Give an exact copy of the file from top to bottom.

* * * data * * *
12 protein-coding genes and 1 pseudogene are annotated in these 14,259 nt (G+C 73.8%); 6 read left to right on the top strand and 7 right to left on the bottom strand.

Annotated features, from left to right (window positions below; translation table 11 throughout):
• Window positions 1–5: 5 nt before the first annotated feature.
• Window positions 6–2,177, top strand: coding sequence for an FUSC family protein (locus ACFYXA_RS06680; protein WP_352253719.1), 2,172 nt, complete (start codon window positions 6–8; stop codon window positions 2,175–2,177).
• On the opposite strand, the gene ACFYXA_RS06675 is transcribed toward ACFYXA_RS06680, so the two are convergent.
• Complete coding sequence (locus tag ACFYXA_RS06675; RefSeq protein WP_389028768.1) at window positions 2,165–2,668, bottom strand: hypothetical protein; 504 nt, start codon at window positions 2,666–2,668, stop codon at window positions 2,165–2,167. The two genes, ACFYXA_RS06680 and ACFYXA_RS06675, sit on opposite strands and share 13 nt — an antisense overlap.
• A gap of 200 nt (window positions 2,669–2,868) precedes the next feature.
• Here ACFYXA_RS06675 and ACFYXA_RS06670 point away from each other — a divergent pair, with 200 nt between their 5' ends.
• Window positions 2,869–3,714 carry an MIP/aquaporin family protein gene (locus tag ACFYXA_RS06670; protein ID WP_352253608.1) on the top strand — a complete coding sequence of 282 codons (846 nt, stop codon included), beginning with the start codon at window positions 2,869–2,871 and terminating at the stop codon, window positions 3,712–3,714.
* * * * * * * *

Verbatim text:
12 protein-coding genes and 1 pseudogene are annotated in these 14,259 nt (G+C 73.8%); 6 read left to right on the top strand and 7 right to left on the bottom strand.

Annotated features, from left to right (window positions below; translation table 11 throughout):
• Window positions 1–5: 5 nt before the first annotated feature.
• Window positions 6–2,177, top strand: coding sequence for an FUSC family protein (locus ACFYXA_RS06680; protein WP_352253719.1), 2,172 nt, complete (start codon window positions 6–8; stop codon window positions 2,175–2,177).
• On the opposite strand, the gene ACFYXA_RS06675 is transcribed toward ACFYXA_RS06680, so the two are convergent.
• Complete coding sequence (locus tag ACFYXA_RS06675; RefSeq protein WP_389028768.1) at window positions 2,165–2,668, bottom strand: hypothetical protein; 504 nt, start codon at window positions 2,666–2,668, stop codon at window positions 2,165–2,167. The two genes, ACFYXA_RS06680 and ACFYXA_RS06675, sit on opposite strands and share 13 nt — an antisense overlap.
• A gap of 200 nt (window positions 2,669–2,868) precedes the next feature.
• Here ACFYXA_RS06675 and ACFYXA_RS06670 point away from each other — a divergent pair, with 200 nt between their 5' ends.
• Window positions 2,869–3,714 carry an MIP/aquaporin family protein gene (locus tag ACFYXA_RS06670; protein ID WP_352253608.1) on the top strand — a complete coding sequence of 282 codons (846 nt, stop codon included), beginning with the start codon at window positions 2,869–2,871 and terminating at the stop codon, window positions 3,712–3,714.